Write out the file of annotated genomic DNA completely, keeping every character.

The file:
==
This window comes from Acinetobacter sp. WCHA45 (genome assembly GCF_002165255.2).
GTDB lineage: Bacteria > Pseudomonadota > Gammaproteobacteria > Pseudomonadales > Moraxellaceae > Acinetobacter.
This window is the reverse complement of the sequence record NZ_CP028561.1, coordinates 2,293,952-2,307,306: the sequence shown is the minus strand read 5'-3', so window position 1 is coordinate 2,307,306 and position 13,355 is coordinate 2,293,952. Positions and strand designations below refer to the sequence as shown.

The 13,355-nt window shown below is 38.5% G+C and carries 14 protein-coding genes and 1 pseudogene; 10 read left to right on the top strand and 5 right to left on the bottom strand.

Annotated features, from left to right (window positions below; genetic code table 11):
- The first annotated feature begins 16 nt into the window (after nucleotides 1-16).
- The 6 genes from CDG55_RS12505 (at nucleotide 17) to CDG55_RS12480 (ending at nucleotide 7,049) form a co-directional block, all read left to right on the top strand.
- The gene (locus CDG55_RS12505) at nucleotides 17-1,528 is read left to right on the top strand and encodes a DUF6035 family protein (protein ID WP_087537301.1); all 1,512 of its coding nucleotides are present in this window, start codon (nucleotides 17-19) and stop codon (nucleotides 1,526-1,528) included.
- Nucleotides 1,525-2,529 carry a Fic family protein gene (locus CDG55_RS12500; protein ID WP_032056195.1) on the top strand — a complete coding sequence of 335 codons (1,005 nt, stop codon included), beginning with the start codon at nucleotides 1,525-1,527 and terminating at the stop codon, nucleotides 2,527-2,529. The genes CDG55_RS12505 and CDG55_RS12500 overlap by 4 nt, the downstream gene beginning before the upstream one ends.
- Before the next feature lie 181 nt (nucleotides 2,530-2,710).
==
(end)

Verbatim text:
This window comes from Acinetobacter sp. WCHA45 (genome assembly GCF_002165255.2).
GTDB lineage: Bacteria > Pseudomonadota > Gammaproteobacteria > Pseudomonadales > Moraxellaceae > Acinetobacter.
This window is the reverse complement of the sequence record NZ_CP028561.1, coordinates 2,293,952-2,307,306: the sequence shown is the minus strand read 5'-3', so window position 1 is coordinate 2,307,306 and position 13,355 is coordinate 2,293,952. Positions and strand designations below refer to the sequence as shown.

The 13,355-nt window shown below is 38.5% G+C and carries 14 protein-coding genes and 1 pseudogene; 10 read left to right on the top strand and 5 right to left on the bottom strand.

Annotated features, from left to right (window positions below; genetic code table 11):
- The first annotated feature begins 16 nt into the window (after nucleotides 1-16).
- The 6 genes from CDG55_RS12505 (at nucleotide 17) to CDG55_RS12480 (ending at nucleotide 7,049) form a co-directional block, all read left to right on the top strand.
- The gene (locus CDG55_RS12505) at nucleotides 17-1,528 is read left to right on the top strand and encodes a DUF6035 family protein (protein ID WP_087537301.1); all 1,512 of its coding nucleotides are present in this window, start codon (nucleotides 17-19) and stop codon (nucleotides 1,526-1,528) included.
- Nucleotides 1,525-2,529 carry a Fic family protein gene (locus CDG55_RS12500; protein ID WP_032056195.1) on the top strand — a complete coding sequence of 335 codons (1,005 nt, stop codon included), beginning with the start codon at nucleotides 1,525-1,527 and terminating at the stop codon, nucleotides 2,527-2,529. The genes CDG55_RS12505 and CDG55_RS12500 overlap by 4 nt, the downstream gene beginning before the upstream one ends.
- Before the next feature lie 181 nt (nucleotides 2,530-2,710).